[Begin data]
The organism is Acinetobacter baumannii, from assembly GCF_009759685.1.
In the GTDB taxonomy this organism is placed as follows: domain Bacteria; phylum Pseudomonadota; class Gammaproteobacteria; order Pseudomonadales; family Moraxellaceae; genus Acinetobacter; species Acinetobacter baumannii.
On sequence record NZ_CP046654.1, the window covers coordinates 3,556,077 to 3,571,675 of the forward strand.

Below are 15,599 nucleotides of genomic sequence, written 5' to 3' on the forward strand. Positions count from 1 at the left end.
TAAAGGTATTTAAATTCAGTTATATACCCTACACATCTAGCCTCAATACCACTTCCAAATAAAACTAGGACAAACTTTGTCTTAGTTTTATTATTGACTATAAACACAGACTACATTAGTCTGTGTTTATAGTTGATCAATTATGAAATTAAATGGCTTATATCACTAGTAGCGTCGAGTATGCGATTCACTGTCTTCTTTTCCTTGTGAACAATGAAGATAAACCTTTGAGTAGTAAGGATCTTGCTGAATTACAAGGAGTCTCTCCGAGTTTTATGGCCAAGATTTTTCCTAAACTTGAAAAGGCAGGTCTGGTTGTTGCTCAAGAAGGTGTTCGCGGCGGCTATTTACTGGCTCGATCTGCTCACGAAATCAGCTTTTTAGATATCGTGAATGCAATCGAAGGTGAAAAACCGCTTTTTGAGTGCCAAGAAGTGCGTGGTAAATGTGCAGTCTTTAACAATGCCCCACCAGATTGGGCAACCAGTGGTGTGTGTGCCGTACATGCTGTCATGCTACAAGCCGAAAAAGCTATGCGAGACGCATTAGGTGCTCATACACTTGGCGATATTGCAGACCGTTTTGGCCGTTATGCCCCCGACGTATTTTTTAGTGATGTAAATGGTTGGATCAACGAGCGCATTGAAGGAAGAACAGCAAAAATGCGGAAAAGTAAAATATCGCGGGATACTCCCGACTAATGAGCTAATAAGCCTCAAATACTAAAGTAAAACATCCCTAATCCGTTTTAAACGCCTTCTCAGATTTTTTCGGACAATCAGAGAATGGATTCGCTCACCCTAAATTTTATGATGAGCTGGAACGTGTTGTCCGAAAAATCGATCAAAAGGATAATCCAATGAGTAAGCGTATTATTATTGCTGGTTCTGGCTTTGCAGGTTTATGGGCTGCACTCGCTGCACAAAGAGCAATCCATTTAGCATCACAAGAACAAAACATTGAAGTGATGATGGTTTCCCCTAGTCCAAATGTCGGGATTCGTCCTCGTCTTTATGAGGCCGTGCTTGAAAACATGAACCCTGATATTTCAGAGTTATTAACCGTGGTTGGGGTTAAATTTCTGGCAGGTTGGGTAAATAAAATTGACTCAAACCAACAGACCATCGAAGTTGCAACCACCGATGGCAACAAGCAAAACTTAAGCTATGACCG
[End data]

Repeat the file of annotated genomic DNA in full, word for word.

The organism is Acinetobacter baumannii, from assembly GCF_009759685.1.
In the GTDB taxonomy this organism is placed as follows: domain Bacteria; phylum Pseudomonadota; class Gammaproteobacteria; order Pseudomonadales; family Moraxellaceae; genus Acinetobacter; species Acinetobacter baumannii.
On sequence record NZ_CP046654.1, the window covers coordinates 3,556,077 to 3,571,675 of the forward strand.

Below are 15,599 nucleotides of genomic sequence, written 5' to 3' on the forward strand. Positions count from 1 at the left end.
TAAAGGTATTTAAATTCAGTTATATACCCTACACATCTAGCCTCAATACCACTTCCAAATAAAACTAGGACAAACTTTGTCTTAGTTTTATTATTGACTATAAACACAGACTACATTAGTCTGTGTTTATAGTTGATCAATTATGAAATTAAATGGCTTATATCACTAGTAGCGTCGAGTATGCGATTCACTGTCTTCTTTTCCTTGTGAACAATGAAGATAAACCTTTGAGTAGTAAGGATCTTGCTGAATTACAAGGAGTCTCTCCGAGTTTTATGGCCAAGATTTTTCCTAAACTTGAAAAGGCAGGTCTGGTTGTTGCTCAAGAAGGTGTTCGCGGCGGCTATTTACTGGCTCGATCTGCTCACGAAATCAGCTTTTTAGATATCGTGAATGCAATCGAAGGTGAAAAACCGCTTTTTGAGTGCCAAGAAGTGCGTGGTAAATGTGCAGTCTTTAACAATGCCCCACCAGATTGGGCAACCAGTGGTGTGTGTGCCGTACATGCTGTCATGCTACAAGCCGAAAAAGCTATGCGAGACGCATTAGGTGCTCATACACTTGGCGATATTGCAGACCGTTTTGGCCGTTATGCCCCCGACGTATTTTTTAGTGATGTAAATGGTTGGATCAACGAGCGCATTGAAGGAAGAACAGCAAAAATGCGGAAAAGTAAAATATCGCGGGATACTCCCGACTAATGAGCTAATAAGCCTCAAATACTAAAGTAAAACATCCCTAATCCGTTTTAAACGCCTTCTCAGATTTTTTCGGACAATCAGAGAATGGATTCGCTCACCCTAAATTTTATGATGAGCTGGAACGTGTTGTCCGAAAAATCGATCAAAAGGATAATCCAATGAGTAAGCGTATTATTATTGCTGGTTCTGGCTTTGCAGGTTTATGGGCTGCACTCGCTGCACAAAGAGCAATCCATTTAGCATCACAAGAACAAAACATTGAAGTGATGATGGTTTCCCCTAGTCCAAATGTCGGGATTCGTCCTCGTCTTTATGAGGCCGTGCTTGAAAACATGAACCCTGATATTTCAGAGTTATTAACCGTGGTTGGGGTTAAATTTCTGGCAGGTTGGGTAAATAAAATTGACTCAAACCAACAGACCATCGAAGTTGCAACCACCGATGGCAACAAGCAAAACTTAAGCTATGACCG